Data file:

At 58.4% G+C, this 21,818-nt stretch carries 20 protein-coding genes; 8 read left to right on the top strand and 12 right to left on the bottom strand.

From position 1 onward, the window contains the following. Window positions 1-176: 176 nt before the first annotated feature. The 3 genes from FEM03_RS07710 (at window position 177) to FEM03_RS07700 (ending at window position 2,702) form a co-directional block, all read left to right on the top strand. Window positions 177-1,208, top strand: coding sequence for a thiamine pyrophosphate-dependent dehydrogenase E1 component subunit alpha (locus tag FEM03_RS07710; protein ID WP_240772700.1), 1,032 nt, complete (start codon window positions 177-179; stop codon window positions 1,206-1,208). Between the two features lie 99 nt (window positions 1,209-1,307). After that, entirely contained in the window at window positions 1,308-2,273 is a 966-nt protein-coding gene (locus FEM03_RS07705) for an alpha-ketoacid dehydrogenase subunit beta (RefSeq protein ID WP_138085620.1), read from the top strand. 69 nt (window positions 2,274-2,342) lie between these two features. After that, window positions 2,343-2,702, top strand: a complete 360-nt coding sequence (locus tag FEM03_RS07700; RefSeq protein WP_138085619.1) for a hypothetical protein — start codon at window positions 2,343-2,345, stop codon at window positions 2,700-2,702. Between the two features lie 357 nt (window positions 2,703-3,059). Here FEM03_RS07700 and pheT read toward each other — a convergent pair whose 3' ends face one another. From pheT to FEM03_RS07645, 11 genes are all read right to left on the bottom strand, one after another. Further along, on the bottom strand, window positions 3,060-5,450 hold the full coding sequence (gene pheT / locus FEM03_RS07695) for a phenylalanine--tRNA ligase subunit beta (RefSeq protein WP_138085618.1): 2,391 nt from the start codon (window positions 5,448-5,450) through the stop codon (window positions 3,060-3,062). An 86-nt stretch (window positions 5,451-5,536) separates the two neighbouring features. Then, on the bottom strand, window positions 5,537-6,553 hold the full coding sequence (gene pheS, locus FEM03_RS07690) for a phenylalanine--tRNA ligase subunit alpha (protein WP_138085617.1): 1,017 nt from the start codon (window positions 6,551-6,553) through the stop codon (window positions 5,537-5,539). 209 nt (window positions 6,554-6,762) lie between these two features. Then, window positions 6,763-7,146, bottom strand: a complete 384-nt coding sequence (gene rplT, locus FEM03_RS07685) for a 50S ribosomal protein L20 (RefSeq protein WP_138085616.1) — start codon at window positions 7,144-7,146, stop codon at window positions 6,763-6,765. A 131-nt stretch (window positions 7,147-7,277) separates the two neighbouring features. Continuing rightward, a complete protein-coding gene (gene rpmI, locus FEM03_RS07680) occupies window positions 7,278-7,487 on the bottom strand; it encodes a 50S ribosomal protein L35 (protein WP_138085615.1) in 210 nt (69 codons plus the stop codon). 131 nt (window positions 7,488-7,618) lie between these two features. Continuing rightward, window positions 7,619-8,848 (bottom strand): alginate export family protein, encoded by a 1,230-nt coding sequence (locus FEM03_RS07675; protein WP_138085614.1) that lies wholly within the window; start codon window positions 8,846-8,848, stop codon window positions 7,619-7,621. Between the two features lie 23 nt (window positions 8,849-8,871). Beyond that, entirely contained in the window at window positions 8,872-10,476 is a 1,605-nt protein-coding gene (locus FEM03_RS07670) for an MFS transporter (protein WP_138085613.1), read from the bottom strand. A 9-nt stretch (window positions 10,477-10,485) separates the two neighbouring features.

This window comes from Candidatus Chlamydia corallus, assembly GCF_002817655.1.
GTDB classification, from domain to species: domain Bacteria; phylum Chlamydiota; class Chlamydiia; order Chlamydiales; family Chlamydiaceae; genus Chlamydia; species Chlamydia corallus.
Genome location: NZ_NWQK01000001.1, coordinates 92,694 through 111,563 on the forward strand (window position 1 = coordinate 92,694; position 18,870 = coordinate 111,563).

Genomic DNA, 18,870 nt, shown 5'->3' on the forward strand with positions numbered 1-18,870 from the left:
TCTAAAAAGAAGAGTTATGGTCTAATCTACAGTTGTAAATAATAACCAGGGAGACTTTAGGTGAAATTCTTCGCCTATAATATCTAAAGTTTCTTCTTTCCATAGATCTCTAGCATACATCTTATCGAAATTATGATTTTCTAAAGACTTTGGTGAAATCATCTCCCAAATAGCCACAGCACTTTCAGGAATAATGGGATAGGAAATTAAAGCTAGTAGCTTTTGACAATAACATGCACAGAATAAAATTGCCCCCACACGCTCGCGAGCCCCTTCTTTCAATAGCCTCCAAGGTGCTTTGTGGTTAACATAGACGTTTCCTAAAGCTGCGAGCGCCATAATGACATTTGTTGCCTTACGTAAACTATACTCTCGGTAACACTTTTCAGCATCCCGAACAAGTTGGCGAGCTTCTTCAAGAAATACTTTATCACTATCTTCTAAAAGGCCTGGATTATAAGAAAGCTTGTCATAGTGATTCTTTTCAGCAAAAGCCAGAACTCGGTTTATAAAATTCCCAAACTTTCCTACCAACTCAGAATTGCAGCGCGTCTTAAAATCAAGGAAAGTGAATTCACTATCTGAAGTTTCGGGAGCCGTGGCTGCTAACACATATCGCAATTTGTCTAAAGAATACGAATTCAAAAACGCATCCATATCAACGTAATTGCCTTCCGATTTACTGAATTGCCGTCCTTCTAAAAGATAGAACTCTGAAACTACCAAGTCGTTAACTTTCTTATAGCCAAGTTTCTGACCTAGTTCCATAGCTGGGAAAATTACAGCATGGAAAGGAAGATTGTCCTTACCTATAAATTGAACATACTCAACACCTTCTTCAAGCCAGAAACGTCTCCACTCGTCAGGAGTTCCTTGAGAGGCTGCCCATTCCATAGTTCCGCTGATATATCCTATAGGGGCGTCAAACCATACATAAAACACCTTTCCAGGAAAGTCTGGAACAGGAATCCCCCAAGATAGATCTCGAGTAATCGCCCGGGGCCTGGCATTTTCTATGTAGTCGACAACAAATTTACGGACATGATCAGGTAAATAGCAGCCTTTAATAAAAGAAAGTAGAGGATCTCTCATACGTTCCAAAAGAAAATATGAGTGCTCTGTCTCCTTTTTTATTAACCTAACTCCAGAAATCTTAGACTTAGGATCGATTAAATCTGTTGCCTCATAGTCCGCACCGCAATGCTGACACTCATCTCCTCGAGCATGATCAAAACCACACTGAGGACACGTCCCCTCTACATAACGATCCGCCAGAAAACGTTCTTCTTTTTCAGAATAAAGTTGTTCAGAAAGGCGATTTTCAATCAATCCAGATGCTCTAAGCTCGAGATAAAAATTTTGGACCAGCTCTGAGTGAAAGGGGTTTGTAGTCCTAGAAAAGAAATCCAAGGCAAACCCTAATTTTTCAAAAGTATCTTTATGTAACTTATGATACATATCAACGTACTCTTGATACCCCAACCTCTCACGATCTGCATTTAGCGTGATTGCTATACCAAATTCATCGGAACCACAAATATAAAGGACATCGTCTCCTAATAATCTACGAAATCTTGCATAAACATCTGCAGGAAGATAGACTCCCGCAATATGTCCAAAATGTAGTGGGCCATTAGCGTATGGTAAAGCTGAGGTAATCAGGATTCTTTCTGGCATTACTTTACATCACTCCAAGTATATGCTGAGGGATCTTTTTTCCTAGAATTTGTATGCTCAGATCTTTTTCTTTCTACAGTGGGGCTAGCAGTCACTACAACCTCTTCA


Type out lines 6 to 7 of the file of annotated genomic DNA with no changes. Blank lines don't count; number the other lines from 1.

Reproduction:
Genomic DNA, 18,870 nt, shown 5'->3' on the forward strand with positions numbered 1-18,870 from the left:
TCTAAAAAGAAGAGTTATGGTCTAATCTACAGTTGTAAATAATAACCAGGGAGACTTTAGGTGAAATTCTTCGCCTATAATATCTAAAGTTTCTTCTTTCCATAGATCTCTAGCATACATCTTATCGAAATTATGATTTTCTAAAGACTTTGGTGAAATCATCTCCCAAATAGCCACAGCACTTTCAGGAATAATGGGATAGGAAATTAAAGCTAGTAGCTTTTGACAATAACATGCACAGAATAAAATTGCCCCCACACGCTCGCGAGCCCCTTCTTTCAATAGCCTCCAAGGTGCTTTGTGGTTAACATAGACGTTTCCTAAAGCTGCGAGCGCCATAATGACATTTGTTGCCTTACGTAAACTATACTCTCGGTAACACTTTTCAGCATCCCGAACAAGTTGGCGAGCTTCTTCAAGAAATACTTTATCACTATCTTCTAAAAGGCCTGGATTATAAGAAAGCTTGTCATAGTGATTCTTTTCAGCAAAAGCCAGAACTCGGTTTATAAAATTCCCAAACTTTCCTACCAACTCAGAATTGCAGCGCGTCTTAAAATCAAGGAAAGTGAATTCACTATCTGAAGTTTCGGGAGCCGTGGCTGCTAACACATATCGCAATTTGTCTAAAGAATACGAATTCAAAAACGCATCCATATCAACGTAATTGCCTTCCGATTTACTGAATTGCCGTCCTTCTAAAAGATAGAACTCTGAAACTACCAAGTCGTTAACTTTCTTATAGCCAAGTTTCTGACCTAGTTCCATAGCTGGGAAAATTACAGCATGGAAAGGAAGATTGTCCTTACCTATAAATTGAACATACTCAACACCTTCTTCAAGCCAGAAACGTCTCCACTCGTCAGGAGTTCCTTGAGAGGCTGCCCATTCCATAGTTCCGCTGATATATCCTATAGGGGCGTCAAACCATACATAAAACACCTTTCCAGGAAAGTCTGGAACAGGAATCCCCCAAGATAGATCTCGAGTAATCGCCCGGGGCCTGGCATTTTCTATGTAGTCGACAACAAATTTACGGACATGATCAGGTAAATAGCAGCCTTTAATAAAAGAAAGTAGAGGATCTCTCATACGTTCCAAAAGAAAATATGAGTGCTCTGTCTCCTTTTTTATTAACCTAACTCCAGAAATCTTAGACTTAGGATCGATTAAATCTGTTGCCTCATAGTCCGCACCGCAATGCTGACACTCATCTCCTCGAGCATGATCAAAACCACACTGAGGACACGTCCCCTCTACATAACGATCCGCCAGAAAACGTTCTTCTTTTTCAGAATAAAGTTGTTCAGAAAGGCGATTTTCAATCAATCCAGATGCTCTAAGCTCGAGATAAAAATTTTGGACCAGCTCTGAGTGAAAGGGGTTTGTAGTCCTAGAAAAGAAATCCAAGGCAAACCCTAATTTTTCAAAAGTATCTTTATGTAACTTATGATACATATCAACGTACTCTTGATACCCCAACCTCTCACGATCTGCATTTAGCGTGATTGCTATACCAAATTCATCGGAACCACAAATATAAAGGACATCGTCTCCTAATAATCTACGAAATCTTGCATAAACATCTGCAGGAAGATAGACTCCCGCAATATGTCCAAAATGTAGTGGGCCATTAGCGTATGGTAAAGCTGAGGTAATCAGGATTCTTTCTGGCATTACTTTACATCACTCCAAGTATATGCTGAGGGATCTTTTTTCCTAGAATTTGTATGCTCAGATCTTTTTCTTTCTACAGTGGGGCTAGCAGTCACTACAACCTCTTCA